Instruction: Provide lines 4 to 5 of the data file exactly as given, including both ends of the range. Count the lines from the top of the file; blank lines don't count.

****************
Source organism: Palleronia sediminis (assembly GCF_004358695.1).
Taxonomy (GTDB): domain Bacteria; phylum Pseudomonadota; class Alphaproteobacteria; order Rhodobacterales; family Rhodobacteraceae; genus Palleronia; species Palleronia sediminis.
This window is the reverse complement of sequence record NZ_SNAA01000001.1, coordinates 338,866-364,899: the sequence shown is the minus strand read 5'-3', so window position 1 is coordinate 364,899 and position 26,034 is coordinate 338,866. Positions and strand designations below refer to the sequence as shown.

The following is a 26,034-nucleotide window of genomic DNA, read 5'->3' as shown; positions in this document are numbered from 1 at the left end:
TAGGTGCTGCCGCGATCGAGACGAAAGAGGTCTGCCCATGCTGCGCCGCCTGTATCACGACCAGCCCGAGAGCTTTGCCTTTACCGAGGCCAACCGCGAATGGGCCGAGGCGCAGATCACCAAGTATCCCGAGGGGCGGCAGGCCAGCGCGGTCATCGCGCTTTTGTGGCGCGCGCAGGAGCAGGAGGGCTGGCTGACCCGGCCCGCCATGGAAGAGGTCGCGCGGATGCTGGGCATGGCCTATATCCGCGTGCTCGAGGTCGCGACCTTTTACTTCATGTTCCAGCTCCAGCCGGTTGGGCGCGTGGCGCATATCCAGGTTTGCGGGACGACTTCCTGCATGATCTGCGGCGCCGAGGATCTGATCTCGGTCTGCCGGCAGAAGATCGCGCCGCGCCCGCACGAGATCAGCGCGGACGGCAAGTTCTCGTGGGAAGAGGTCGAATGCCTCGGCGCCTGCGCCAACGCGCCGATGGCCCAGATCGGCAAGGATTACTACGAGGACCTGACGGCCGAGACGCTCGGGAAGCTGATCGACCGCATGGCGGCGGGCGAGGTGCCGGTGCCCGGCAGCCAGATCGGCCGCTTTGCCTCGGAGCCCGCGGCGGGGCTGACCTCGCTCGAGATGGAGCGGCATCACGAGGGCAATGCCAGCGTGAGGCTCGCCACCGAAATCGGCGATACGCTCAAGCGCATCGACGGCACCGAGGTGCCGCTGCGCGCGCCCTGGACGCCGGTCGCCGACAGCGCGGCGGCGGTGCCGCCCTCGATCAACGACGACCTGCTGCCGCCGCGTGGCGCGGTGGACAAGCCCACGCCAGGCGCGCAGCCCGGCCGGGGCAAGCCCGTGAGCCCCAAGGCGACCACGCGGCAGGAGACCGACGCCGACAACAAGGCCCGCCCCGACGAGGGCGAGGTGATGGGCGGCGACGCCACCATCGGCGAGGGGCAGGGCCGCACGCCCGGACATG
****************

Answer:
The following is a 26,034-nucleotide window of genomic DNA, read 5'->3' as shown; positions in this document are numbered from 1 at the left end:
TAGGTGCTGCCGCGATCGAGACGAAAGAGGTCTGCCCATGCTGCGCCGCCTGTATCACGACCAGCCCGAGAGCTTTGCCTTTACCGAGGCCAACCGCGAATGGGCCGAGGCGCAGATCACCAAGTATCCCGAGGGGCGGCAGGCCAGCGCGGTCATCGCGCTTTTGTGGCGCGCGCAGGAGCAGGAGGGCTGGCTGACCCGGCCCGCCATGGAAGAGGTCGCGCGGATGCTGGGCATGGCCTATATCCGCGTGCTCGAGGTCGCGACCTTTTACTTCATGTTCCAGCTCCAGCCGGTTGGGCGCGTGGCGCATATCCAGGTTTGCGGGACGACTTCCTGCATGATCTGCGGCGCCGAGGATCTGATCTCGGTCTGCCGGCAGAAGATCGCGCCGCGCCCGCACGAGATCAGCGCGGACGGCAAGTTCTCGTGGGAAGAGGTCGAATGCCTCGGCGCCTGCGCCAACGCGCCGATGGCCCAGATCGGCAAGGATTACTACGAGGACCTGACGGCCGAGACGCTCGGGAAGCTGATCGACCGCATGGCGGCGGGCGAGGTGCCGGTGCCCGGCAGCCAGATCGGCCGCTTTGCCTCGGAGCCCGCGGCGGGGCTGACCTCGCTCGAGATGGAGCGGCATCACGAGGGCAATGCCAGCGTGAGGCTCGCCACCGAAATCGGCGATACGCTCAAGCGCATCGACGGCACCGAGGTGCCGCTGCGCGCGCCCTGGACGCCGGTCGCCGACAGCGCGGCGGCGGTGCCGCCCTCGATCAACGACGACCTGCTGCCGCCGCGTGGCGCGGTGGACAAGCCCACGCCAGGCGCGCAGCCCGGCCGGGGCAAGCCCGTGAGCCCCAAGGCGACCACGCGGCAGGAGACCGACGCCGACAACAAGGCCCGCCCCGACGAGGGCGAGGTGATGGGCGGCGACGCCACCATCGGCGAGGGGCAGGGCCGCACGCCCGGACATG